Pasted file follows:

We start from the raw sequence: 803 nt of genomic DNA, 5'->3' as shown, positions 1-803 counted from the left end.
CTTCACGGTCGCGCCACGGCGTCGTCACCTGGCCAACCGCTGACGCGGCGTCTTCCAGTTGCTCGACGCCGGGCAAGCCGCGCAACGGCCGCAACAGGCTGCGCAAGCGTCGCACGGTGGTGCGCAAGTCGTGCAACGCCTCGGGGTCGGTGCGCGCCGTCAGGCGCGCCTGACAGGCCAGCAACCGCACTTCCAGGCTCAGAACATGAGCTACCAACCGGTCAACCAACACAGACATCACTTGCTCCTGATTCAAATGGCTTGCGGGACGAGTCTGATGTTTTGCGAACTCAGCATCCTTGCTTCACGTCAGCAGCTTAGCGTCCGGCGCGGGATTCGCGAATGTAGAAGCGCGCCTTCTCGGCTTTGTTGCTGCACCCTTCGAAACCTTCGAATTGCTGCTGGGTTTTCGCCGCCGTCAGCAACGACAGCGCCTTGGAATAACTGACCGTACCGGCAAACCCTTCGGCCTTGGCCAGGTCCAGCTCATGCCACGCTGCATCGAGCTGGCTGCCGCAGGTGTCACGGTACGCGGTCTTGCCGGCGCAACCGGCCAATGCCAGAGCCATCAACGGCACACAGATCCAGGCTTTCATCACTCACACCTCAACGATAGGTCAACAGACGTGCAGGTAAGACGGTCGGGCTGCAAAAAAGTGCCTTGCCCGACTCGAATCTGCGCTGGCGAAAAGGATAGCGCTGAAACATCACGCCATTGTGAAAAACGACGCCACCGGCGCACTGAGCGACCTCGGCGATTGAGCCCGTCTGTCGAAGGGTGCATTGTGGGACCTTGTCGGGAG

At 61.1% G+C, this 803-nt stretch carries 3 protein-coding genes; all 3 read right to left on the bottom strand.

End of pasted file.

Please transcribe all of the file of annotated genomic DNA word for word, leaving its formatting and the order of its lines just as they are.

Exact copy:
We start from the raw sequence: 803 nt of genomic DNA, 5'->3' as shown, positions 1-803 counted from the left end.
CTTCACGGTCGCGCCACGGCGTCGTCACCTGGCCAACCGCTGACGCGGCGTCTTCCAGTTGCTCGACGCCGGGCAAGCCGCGCAACGGCCGCAACAGGCTGCGCAAGCGTCGCACGGTGGTGCGCAAGTCGTGCAACGCCTCGGGGTCGGTGCGCGCCGTCAGGCGCGCCTGACAGGCCAGCAACCGCACTTCCAGGCTCAGAACATGAGCTACCAACCGGTCAACCAACACAGACATCACTTGCTCCTGATTCAAATGGCTTGCGGGACGAGTCTGATGTTTTGCGAACTCAGCATCCTTGCTTCACGTCAGCAGCTTAGCGTCCGGCGCGGGATTCGCGAATGTAGAAGCGCGCCTTCTCGGCTTTGTTGCTGCACCCTTCGAAACCTTCGAATTGCTGCTGGGTTTTCGCCGCCGTCAGCAACGACAGCGCCTTGGAATAACTGACCGTACCGGCAAACCCTTCGGCCTTGGCCAGGTCCAGCTCATGCCACGCTGCATCGAGCTGGCTGCCGCAGGTGTCACGGTACGCGGTCTTGCCGGCGCAACCGGCCAATGCCAGAGCCATCAACGGCACACAGATCCAGGCTTTCATCACTCACACCTCAACGATAGGTCAACAGACGTGCAGGTAAGACGGTCGGGCTGCAAAAAAGTGCCTTGCCCGACTCGAATCTGCGCTGGCGAAAAGGATAGCGCTGAAACATCACGCCATTGTGAAAAACGACGCCACCGGCGCACTGAGCGACCTCGGCGATTGAGCCCGTCTGTCGAAGGGTGCATTGTGGGACCTTGTCGGGAG

At 61.1% G+C, this 803-nt stretch carries 3 protein-coding genes; all 3 read right to left on the bottom strand.